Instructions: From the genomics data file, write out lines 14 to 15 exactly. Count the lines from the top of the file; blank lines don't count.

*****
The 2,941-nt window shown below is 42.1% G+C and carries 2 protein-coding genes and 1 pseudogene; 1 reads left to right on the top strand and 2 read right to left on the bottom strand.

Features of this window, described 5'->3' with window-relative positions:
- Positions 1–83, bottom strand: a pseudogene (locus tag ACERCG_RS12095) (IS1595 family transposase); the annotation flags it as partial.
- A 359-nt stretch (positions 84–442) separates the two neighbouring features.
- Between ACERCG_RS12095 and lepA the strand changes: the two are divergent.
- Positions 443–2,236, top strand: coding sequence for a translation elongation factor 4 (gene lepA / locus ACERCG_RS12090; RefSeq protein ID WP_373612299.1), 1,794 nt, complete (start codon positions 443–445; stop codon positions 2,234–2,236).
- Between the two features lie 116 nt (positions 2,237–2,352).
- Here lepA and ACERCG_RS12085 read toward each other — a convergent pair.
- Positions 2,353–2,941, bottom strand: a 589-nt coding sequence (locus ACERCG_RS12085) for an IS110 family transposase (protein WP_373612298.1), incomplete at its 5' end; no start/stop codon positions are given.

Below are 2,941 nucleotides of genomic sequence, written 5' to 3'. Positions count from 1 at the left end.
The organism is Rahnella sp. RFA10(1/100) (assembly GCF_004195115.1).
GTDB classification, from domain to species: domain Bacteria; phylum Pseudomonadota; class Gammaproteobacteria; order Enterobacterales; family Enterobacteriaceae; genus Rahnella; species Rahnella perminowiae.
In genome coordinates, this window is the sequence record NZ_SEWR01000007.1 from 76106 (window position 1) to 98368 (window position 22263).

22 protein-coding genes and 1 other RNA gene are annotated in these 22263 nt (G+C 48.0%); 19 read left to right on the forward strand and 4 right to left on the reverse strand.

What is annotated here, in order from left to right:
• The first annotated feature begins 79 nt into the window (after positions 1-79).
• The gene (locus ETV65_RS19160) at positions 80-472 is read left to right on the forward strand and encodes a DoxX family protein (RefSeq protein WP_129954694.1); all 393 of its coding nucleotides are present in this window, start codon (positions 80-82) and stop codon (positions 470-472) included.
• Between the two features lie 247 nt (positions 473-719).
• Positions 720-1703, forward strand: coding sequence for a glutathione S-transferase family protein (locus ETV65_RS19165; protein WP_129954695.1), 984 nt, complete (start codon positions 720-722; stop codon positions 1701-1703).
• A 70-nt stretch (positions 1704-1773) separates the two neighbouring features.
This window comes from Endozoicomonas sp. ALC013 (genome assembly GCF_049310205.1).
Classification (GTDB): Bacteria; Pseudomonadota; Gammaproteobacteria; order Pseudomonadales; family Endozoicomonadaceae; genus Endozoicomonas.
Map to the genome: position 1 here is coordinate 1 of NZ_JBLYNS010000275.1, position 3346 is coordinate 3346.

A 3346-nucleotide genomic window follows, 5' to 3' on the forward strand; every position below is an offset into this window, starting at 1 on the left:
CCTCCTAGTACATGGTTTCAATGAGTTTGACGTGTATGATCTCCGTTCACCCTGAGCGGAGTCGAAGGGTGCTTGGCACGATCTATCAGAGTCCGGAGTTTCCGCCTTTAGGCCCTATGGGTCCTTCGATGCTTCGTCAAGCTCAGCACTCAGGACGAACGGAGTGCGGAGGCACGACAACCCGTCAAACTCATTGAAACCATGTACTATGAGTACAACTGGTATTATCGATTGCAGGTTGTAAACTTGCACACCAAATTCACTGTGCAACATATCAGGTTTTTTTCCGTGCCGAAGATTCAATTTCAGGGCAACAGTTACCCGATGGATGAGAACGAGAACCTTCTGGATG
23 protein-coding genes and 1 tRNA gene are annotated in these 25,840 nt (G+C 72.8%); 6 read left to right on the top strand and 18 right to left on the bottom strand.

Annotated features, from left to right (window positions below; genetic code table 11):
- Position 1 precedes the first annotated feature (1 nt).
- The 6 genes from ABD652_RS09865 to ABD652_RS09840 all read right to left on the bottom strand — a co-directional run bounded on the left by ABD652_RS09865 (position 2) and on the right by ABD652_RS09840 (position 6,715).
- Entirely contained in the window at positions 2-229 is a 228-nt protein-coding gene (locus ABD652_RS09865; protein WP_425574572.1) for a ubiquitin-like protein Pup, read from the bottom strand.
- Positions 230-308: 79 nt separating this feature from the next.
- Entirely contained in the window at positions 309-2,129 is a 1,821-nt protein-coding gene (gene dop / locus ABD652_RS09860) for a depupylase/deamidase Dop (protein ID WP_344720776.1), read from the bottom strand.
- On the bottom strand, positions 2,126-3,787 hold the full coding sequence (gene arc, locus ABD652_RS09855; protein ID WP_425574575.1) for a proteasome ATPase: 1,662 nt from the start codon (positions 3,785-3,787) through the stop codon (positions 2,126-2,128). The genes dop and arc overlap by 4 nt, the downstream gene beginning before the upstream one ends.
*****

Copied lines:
22 protein-coding genes and 1 other RNA gene are annotated in these 22263 nt (G+C 48.0%); 19 read left to right on the forward strand and 4 right to left on the reverse strand.

What is annotated here, in order from left to right: